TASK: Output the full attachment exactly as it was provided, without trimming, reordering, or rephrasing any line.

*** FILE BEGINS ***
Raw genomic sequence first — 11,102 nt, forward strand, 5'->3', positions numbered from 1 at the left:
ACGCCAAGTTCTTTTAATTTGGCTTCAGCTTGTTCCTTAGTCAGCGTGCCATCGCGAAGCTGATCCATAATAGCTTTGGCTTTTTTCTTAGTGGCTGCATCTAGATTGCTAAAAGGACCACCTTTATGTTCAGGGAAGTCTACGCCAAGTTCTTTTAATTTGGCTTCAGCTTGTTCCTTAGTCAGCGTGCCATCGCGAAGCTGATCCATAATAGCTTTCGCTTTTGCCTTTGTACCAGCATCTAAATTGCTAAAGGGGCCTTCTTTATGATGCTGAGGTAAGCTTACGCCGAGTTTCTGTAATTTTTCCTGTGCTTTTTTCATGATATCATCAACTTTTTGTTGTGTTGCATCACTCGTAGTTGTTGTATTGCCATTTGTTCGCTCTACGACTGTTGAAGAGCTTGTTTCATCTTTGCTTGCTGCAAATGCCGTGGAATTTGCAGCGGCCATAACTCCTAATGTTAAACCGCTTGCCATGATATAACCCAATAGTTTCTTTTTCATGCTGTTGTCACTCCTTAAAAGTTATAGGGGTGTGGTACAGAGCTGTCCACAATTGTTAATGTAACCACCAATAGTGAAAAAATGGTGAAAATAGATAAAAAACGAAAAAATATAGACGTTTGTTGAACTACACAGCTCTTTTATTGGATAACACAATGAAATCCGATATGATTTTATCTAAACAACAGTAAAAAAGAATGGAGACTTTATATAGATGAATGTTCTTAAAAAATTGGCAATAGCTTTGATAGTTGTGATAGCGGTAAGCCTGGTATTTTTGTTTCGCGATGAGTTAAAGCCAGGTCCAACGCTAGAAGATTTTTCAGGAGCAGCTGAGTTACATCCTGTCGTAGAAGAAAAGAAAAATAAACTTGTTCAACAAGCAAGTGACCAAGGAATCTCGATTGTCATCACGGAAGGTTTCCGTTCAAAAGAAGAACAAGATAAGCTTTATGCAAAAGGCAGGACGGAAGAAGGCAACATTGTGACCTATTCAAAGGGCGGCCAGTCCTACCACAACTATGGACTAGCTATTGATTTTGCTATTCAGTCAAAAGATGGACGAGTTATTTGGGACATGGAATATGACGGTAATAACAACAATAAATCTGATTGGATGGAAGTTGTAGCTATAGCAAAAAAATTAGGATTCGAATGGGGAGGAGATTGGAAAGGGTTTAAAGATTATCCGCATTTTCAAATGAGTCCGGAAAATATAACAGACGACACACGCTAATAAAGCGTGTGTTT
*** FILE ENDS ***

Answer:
Raw genomic sequence first — 11,102 nt, forward strand, 5'->3', positions numbered from 1 at the left:
ACGCCAAGTTCTTTTAATTTGGCTTCAGCTTGTTCCTTAGTCAGCGTGCCATCGCGAAGCTGATCCATAATAGCTTTGGCTTTTTTCTTAGTGGCTGCATCTAGATTGCTAAAAGGACCACCTTTATGTTCAGGGAAGTCTACGCCAAGTTCTTTTAATTTGGCTTCAGCTTGTTCCTTAGTCAGCGTGCCATCGCGAAGCTGATCCATAATAGCTTTCGCTTTTGCCTTTGTACCAGCATCTAAATTGCTAAAGGGGCCTTCTTTATGATGCTGAGGTAAGCTTACGCCGAGTTTCTGTAATTTTTCCTGTGCTTTTTTCATGATATCATCAACTTTTTGTTGTGTTGCATCACTCGTAGTTGTTGTATTGCCATTTGTTCGCTCTACGACTGTTGAAGAGCTTGTTTCATCTTTGCTTGCTGCAAATGCCGTGGAATTTGCAGCGGCCATAACTCCTAATGTTAAACCGCTTGCCATGATATAACCCAATAGTTTCTTTTTCATGCTGTTGTCACTCCTTAAAAGTTATAGGGGTGTGGTACAGAGCTGTCCACAATTGTTAATGTAACCACCAATAGTGAAAAAATGGTGAAAATAGATAAAAAACGAAAAAATATAGACGTTTGTTGAACTACACAGCTCTTTTATTGGATAACACAATGAAATCCGATATGATTTTATCTAAACAACAGTAAAAAAGAATGGAGACTTTATATAGATGAATGTTCTTAAAAAATTGGCAATAGCTTTGATAGTTGTGATAGCGGTAAGCCTGGTATTTTTGTTTCGCGATGAGTTAAAGCCAGGTCCAACGCTAGAAGATTTTTCAGGAGCAGCTGAGTTACATCCTGTCGTAGAAGAAAAGAAAAATAAACTTGTTCAACAAGCAAGTGACCAAGGAATCTCGATTGTCATCACGGAAGGTTTCCGTTCAAAAGAAGAACAAGATAAGCTTTATGCAAAAGGCAGGACGGAAGAAGGCAACATTGTGACCTATTCAAAGGGCGGCCAGTCCTACCACAACTATGGACTAGCTATTGATTTTGCTATTCAGTCAAAAGATGGACGAGTTATTTGGGACATGGAATATGACGGTAATAACAACAATAAATCTGATTGGATGGAAGTTGTAGCTATAGCAAAAAAATTAGGATTCGAATGGGGAGGAGATTGGAAAGGGTTTAAAGATTATCCGCATTTTCAAATGAGTCCGGAAAATATAACAGACGACACACGCTAATAAAGCGTGTGTTT